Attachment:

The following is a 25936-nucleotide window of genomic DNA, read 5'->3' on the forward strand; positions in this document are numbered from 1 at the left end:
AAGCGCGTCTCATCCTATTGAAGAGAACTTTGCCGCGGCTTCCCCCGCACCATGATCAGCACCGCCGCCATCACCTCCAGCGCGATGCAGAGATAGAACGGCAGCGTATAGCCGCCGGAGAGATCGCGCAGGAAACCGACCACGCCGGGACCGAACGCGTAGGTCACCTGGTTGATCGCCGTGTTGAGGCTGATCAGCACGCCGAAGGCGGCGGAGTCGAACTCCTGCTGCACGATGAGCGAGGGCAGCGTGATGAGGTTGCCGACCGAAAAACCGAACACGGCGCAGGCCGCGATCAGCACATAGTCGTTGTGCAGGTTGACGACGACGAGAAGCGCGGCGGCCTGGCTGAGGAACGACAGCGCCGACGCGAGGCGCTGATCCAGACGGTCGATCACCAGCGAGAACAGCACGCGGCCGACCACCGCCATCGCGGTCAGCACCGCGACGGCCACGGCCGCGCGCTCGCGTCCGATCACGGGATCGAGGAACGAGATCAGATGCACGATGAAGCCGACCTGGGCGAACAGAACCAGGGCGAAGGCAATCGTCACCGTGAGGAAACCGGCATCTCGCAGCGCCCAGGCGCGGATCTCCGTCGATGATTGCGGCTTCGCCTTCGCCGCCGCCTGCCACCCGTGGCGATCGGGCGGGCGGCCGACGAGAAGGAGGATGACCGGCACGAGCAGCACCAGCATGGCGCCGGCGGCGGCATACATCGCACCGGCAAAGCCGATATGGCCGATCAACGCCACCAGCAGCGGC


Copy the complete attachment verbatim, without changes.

The following is a 25936-nucleotide window of genomic DNA, read 5'->3' on the forward strand; positions in this document are numbered from 1 at the left end:
AAGCGCGTCTCATCCTATTGAAGAGAACTTTGCCGCGGCTTCCCCCGCACCATGATCAGCACCGCCGCCATCACCTCCAGCGCGATGCAGAGATAGAACGGCAGCGTATAGCCGCCGGAGAGATCGCGCAGGAAACCGACCACGCCGGGACCGAACGCGTAGGTCACCTGGTTGATCGCCGTGTTGAGGCTGATCAGCACGCCGAAGGCGGCGGAGTCGAACTCCTGCTGCACGATGAGCGAGGGCAGCGTGATGAGGTTGCCGACCGAAAAACCGAACACGGCGCAGGCCGCGATCAGCACATAGTCGTTGTGCAGGTTGACGACGACGAGAAGCGCGGCGGCCTGGCTGAGGAACGACAGCGCCGACGCGAGGCGCTGATCCAGACGGTCGATCACCAGCGAGAACAGCACGCGGCCGACCACCGCCATCGCGGTCAGCACCGCGACGGCCACGGCCGCGCGCTCGCGTCCGATCACGGGATCGAGGAACGAGATCAGATGCACGATGAAGCCGACCTGGGCGAACAGAACCAGGGCGAAGGCAATCGTCACCGTGAGGAAACCGGCATCTCGCAGCGCCCAGGCGCGGATCTCCGTCGATGATTGCGGCTTCGCCTTCGCCGCCGCCTGCCACCCGTGGCGATCGGGCGGGCGGCCGACGAGAAGGAGGATGACCGGCACGAGCAGCACCAGCATGGCGCCGGCGGCGGCATACATCGCACCGGCAAAGCCGATATGGCCGATCAACGCCACCAGCAGCGGC